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Melk to Vienna

So…last summer we got to take an astonishingly awesome vacation, as discussed here, and here, among other places. It’s taken me a long time to get back to blogging this trip (which we came home from eight months ago), but here’s another stab at getting to the end of it:

Leaving Melk, we entered a land where castles, often in ruins, sit on hilltops

or halfway up a mountainside.

That last one, by the way, reminds me of a “castle” here in the napa valley (Castello di Amorosa) that, while it aspires to offer an authentic castle experience, is missing key elements such as a history measured in centuries, for example. We like to ask our guests to vote: “Classy” or “Trashy” and here’s a photo so you can judge for yourself.

But I digress. One of the coolest things we encountered on the Danube was a large riverboat that crossed the river from side to side without using an engine of any kind. A cable was strung across the river, and the boat, downstream of the cable, could just angle slightly in the direction of the other side and the river current would pull the boat across in just a couple minutes.

After this particular crossing, we entered the Wachau valley, a major wine-producing region of Austria. It was quite spectacular.

After a night in Tulln, our last day of biking took us to Vienna. We got to Vienna in early afternoon, just as a huge thunderstorm was hovering on the edge of town, and the gusty winds propelled us first down this strange island in the Danube populated by strange human-powered-vehicles like this one:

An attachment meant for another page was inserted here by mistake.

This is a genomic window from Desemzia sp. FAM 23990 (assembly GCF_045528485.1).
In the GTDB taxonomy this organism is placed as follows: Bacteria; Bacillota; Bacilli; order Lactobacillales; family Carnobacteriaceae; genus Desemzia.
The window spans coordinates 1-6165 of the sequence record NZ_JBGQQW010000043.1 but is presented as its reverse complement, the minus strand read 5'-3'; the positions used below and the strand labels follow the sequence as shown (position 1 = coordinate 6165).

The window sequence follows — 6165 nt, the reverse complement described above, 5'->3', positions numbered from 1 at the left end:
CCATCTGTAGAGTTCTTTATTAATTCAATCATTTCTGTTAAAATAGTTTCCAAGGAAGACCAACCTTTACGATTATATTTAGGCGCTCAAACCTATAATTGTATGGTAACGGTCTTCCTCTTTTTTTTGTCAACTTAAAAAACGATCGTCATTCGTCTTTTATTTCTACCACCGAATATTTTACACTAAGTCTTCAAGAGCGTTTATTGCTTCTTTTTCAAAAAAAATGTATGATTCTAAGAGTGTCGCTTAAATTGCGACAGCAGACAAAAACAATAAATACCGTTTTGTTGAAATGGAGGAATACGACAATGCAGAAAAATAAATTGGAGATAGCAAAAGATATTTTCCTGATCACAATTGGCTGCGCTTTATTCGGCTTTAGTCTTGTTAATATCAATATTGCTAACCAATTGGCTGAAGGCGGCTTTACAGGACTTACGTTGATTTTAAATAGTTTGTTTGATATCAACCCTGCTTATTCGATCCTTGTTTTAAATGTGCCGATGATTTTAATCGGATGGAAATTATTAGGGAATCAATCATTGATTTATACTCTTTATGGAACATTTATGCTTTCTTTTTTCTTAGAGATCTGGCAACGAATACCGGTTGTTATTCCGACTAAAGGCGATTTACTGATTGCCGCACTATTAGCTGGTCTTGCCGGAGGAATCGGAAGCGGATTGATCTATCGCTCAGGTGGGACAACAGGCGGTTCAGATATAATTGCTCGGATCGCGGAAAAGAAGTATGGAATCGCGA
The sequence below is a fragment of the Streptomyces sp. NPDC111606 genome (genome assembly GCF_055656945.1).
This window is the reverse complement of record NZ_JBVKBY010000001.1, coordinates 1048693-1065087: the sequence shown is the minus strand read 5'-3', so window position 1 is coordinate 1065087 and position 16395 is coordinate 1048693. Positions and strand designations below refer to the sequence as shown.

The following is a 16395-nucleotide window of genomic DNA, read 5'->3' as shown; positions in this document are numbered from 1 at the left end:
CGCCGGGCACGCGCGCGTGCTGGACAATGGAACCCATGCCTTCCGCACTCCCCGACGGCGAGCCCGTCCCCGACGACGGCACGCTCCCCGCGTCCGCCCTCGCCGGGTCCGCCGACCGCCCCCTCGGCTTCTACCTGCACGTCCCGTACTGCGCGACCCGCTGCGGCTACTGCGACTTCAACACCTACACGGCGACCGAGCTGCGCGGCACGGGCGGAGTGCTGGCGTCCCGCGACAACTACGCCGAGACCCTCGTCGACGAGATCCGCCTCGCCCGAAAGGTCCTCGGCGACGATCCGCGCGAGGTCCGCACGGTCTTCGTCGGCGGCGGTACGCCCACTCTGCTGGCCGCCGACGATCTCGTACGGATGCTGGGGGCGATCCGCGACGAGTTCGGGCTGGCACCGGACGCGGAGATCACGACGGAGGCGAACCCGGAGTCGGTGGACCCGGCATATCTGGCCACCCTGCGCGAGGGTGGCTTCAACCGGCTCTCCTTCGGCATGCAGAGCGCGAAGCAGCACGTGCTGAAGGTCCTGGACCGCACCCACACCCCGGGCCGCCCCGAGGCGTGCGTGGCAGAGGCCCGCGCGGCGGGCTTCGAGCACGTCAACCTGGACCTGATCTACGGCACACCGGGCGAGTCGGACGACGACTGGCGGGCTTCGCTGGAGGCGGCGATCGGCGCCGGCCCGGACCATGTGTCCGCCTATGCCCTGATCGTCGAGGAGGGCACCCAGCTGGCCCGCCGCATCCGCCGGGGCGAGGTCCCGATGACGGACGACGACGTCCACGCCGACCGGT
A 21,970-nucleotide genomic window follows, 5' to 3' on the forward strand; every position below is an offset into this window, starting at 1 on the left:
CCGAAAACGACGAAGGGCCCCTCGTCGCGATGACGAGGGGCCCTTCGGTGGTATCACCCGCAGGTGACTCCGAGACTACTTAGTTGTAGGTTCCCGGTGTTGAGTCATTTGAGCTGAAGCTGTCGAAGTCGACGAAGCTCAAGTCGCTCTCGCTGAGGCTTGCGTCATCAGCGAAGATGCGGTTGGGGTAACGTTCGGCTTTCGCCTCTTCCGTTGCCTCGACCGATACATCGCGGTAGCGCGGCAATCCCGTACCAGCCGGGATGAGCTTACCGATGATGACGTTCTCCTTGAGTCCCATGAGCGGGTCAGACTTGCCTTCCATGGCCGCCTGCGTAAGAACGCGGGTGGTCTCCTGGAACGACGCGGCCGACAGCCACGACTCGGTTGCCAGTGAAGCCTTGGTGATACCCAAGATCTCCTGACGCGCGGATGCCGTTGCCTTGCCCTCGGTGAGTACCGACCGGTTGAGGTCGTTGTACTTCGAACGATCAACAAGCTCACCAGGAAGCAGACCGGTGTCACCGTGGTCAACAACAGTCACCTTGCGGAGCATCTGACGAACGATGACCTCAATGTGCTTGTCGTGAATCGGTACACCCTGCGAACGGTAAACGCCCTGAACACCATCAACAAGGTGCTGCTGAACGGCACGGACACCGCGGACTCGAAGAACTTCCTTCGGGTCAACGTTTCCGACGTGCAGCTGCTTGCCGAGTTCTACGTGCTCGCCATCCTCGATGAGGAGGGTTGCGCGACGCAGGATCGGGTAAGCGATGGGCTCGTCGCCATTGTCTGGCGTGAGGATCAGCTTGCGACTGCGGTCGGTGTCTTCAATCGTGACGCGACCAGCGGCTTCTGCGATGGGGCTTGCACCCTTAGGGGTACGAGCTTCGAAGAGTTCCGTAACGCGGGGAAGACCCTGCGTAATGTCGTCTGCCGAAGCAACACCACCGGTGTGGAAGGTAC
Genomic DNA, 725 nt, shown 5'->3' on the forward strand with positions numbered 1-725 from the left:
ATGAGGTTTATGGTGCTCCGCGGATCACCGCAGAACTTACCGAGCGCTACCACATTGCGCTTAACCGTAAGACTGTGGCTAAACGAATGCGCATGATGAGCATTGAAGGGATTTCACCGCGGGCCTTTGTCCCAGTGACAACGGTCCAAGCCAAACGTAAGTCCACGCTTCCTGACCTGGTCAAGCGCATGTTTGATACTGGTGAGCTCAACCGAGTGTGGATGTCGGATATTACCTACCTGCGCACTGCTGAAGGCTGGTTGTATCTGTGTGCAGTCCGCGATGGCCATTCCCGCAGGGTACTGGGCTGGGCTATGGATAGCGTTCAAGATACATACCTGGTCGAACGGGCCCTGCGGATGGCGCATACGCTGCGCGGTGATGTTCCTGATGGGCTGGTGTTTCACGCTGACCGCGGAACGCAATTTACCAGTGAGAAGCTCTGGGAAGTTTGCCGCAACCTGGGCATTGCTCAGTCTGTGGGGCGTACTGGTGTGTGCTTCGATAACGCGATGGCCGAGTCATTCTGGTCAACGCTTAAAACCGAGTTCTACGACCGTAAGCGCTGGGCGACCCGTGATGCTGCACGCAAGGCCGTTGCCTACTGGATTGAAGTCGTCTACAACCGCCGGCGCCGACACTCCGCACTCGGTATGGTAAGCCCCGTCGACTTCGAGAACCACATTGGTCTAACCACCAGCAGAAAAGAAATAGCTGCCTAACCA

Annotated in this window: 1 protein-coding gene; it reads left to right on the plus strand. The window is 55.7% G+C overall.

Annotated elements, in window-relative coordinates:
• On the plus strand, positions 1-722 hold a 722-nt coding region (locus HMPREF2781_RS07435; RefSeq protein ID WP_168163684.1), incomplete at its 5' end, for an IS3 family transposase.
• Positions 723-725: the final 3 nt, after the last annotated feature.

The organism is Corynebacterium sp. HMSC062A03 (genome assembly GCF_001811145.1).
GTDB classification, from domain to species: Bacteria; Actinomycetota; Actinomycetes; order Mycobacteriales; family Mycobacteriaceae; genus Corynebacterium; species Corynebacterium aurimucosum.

and then as we changed direction to go downtown, the wind turned against us, making it so that we could hardly stand up and walk with our bicycle, let alone ride.

Upon returning our bikes, however, we were immediately sad to face the fact that the rest of our trip would be without them. I can’t recommend bike tours highly enough, at least in this part of the world. It is an unbeatable way to get to know a place, its towns, rural areas, people, food, and beauty. We used Bike Tours Direct, and, in case it wasn’t already obvious, had a very positive experience.

I’ll continue the rest of our trip through Vienna, Bratislava, and Budapest, which took place using more conventional modes of transportation, in a future blog, hopefully sooner rather than later.

3 comments to Melk to Vienna

  • I’ve been to Castello di Amorosa! Forced to choose between “classy” and “trashy,” I’d have to go with the latter, though it was certainly an interesting experience and it might be interesting to consider as “hyperreal,” in the vein of Umberto Eco. Certainly seeing the real thing will spoil one for the Californication!

  • Joel

    Nice! Believe it or not, I actually voted “classy” on my first visit, but I like to be a revisionist and claim that it was tongue-in-cheek. I’d like to think that if I had been offered “Californication” as a choice, I would have selected it.

  • Hilary

    I believe your refusal to back down from the “classy” vote–despite my badgering–is one of the reasons I fell for your charms.